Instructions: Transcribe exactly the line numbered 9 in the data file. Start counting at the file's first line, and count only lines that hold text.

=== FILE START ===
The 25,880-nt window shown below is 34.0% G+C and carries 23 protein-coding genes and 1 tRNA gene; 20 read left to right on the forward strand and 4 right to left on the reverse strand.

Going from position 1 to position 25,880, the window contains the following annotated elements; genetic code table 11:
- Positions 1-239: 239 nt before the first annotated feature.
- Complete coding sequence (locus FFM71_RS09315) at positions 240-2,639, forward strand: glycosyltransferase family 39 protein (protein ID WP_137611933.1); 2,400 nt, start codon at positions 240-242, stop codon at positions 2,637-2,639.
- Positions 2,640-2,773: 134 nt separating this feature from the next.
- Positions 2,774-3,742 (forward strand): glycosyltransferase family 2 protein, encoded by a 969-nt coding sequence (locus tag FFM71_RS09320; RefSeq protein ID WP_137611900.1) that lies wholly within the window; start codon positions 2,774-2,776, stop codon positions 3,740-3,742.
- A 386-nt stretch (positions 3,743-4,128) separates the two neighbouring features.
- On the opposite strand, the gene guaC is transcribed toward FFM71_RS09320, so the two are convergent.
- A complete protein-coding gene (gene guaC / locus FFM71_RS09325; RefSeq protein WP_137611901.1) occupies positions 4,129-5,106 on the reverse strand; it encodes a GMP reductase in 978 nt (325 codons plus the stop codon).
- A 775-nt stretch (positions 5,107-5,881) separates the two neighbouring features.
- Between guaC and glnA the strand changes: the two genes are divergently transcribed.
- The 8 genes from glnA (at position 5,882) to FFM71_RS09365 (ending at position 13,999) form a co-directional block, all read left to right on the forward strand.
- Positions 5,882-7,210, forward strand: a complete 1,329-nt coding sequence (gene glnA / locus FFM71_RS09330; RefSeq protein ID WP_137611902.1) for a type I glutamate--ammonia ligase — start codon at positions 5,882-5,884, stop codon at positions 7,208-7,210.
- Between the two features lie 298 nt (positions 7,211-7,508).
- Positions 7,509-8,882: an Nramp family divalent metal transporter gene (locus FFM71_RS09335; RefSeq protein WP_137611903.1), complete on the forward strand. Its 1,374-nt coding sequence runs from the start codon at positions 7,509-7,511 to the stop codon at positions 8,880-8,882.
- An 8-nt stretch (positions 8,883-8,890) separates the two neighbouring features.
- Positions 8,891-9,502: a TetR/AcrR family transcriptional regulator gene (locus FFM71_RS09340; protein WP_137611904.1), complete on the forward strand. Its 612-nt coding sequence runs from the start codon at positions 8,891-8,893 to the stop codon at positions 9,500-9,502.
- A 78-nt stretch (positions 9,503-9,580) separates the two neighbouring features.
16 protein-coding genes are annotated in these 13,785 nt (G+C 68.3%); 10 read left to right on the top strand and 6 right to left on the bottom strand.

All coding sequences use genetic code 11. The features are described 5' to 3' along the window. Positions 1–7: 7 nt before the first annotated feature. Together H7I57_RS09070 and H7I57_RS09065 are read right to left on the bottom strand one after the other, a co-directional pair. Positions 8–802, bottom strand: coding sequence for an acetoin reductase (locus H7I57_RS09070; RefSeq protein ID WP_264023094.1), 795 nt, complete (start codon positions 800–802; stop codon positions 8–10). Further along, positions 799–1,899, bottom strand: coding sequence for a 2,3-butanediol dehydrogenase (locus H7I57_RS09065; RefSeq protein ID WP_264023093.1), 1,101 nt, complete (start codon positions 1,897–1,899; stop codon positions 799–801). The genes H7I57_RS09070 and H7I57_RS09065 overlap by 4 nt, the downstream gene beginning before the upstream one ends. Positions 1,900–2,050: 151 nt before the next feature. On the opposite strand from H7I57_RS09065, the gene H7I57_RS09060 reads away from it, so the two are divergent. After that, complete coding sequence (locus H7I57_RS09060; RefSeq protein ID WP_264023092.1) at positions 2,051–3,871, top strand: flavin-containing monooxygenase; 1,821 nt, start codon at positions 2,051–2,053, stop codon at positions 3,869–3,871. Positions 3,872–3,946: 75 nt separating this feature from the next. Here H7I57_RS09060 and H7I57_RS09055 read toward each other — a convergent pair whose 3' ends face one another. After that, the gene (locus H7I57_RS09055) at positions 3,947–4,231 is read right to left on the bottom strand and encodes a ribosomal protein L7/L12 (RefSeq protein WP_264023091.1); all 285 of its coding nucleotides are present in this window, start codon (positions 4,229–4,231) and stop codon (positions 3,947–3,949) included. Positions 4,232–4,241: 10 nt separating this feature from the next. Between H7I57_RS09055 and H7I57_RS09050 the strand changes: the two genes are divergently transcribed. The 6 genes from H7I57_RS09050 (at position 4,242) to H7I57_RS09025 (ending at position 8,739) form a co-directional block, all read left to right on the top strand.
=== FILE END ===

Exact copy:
- A complete protein-coding gene (gene guaC / locus FFM71_RS09325; RefSeq protein WP_137611901.1) occupies positions 4,129-5,106 on the reverse strand; it encodes a GMP reductase in 978 nt (325 codons plus the stop codon).